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Child Find Told To Change Ads, Offer Refunds

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Child Find, the national volunteer organization that helps locate missing children, has been ordered to make "substantial changes" in its promotional materials and to offer refunds to parents who did not receive promised services.

The changes were required by a settlement filed last week in State Supreme Court in Manhattan by State Attorney General Robert Abrams, whose office conducted a six-month investigation of charges that the private nonprofit group that seeks to find missing children has made "false and misleading statements."

The investigation of the New Paltz, N.Y., group was based on complaints by parents and rival child-locating organizations, according to Timothy Gilles, press secretary to Mr. Abrams.

"This agreement involved some rather significant changes and we felt it should be a court action," said Mr. Gilles, who explained that such settlements are usually made out of court. A judge is expected to sign the order this month.

Accurate Descriptions

Under the court order, Child Find must revise its promotional materials to "clearly and accurately de-scribe their services," according to Mr. Gilles. "A number of people had been misled into thinking that Child Find would search for kids or lead them to investigators that would search free of charge," he said.

The organization's promotional material also claimed, according to Mr. Gilles, that its directory of missing children would be updated regularly and widely distributed. The investigation found that the directory had not been updated for over a year and was being sold to some school districts. "They're not going to misrepresent that any longer," Mr. Gilles said.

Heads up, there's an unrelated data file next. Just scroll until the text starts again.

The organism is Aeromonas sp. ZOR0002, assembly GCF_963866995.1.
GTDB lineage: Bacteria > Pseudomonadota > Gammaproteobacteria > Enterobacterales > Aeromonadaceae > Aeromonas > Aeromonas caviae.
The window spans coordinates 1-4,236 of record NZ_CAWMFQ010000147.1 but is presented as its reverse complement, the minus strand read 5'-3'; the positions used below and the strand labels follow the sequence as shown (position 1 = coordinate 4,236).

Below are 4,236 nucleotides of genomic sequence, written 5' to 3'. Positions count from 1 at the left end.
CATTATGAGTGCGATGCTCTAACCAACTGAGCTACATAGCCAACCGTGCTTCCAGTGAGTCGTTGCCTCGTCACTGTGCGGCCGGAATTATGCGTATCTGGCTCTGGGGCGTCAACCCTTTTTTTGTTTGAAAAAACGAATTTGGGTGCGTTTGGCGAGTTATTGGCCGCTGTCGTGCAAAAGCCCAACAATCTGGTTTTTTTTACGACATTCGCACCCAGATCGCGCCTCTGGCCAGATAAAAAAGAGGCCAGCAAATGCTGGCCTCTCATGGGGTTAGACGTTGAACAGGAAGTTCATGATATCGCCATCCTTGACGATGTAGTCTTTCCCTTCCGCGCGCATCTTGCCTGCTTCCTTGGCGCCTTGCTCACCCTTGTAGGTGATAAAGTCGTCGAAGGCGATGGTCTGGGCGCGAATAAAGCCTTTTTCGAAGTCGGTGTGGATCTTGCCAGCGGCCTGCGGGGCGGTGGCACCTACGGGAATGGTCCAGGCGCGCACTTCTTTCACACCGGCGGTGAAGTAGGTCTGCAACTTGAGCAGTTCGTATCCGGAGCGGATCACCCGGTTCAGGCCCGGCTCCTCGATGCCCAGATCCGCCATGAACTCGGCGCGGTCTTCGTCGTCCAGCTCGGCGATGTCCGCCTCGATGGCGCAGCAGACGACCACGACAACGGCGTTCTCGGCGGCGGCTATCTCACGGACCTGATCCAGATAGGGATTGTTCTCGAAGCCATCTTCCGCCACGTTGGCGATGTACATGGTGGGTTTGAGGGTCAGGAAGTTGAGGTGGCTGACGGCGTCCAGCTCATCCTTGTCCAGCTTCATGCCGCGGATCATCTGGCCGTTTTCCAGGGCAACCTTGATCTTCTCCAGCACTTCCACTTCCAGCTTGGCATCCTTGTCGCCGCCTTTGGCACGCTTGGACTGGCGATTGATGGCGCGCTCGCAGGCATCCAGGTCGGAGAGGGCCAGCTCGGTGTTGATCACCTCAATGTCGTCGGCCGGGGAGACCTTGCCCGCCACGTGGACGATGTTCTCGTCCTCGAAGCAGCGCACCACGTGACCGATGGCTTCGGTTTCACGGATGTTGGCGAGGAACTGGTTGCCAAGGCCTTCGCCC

Under the settlement, Child Find must contact every parent who has registered with the organization in the last two years and offer a refund of the $60 registration fee to those who have not received the services promised them at the time of registration.

Revision of promotional materials, refund offers, and the settlement of disputes will be monitored by the attorney general's office, Mr. Gilles said.

Defended Practices

Officials from Child Find, who the attorney general's spokesman said cooperated in the investigation, said they were not surprised by the set-tlement, but defended their prior practices.

"[Under the settlement], we have to define the words 'location' and 'recovery,' stating that Child Find helps to locate children, and except in rare cases, does not help in the recovery," said David Schoch, acting director of Child Find. "Child Find has never said that they recover missing children. That is not one of the things we do and has never been a claim of ours.

"If people have been misled to think that we do recover, we apologize and we will be very clear in the future [on this]," he said.

"We have to be more specific about our directory, which, by the way, is not a very large part of our program," Mr. Schoch continued. "It's been blown up to be the major thing Child Find does."

Regarding the offering of refunds, Mr. Schoch said, "We have always refunded money to any parents who felt they did not get our services.'' He said Child Find does not expect many parents to seek the refunds.

Child Find was founded in 1980 by Gloria Yerkovich, a parent whose divorced husband had kidnapped her daughter. Since its establishment, it has been successful in locating more than 600 children, according to organization officials. (See Education Week, Oct. 18, 1983.)

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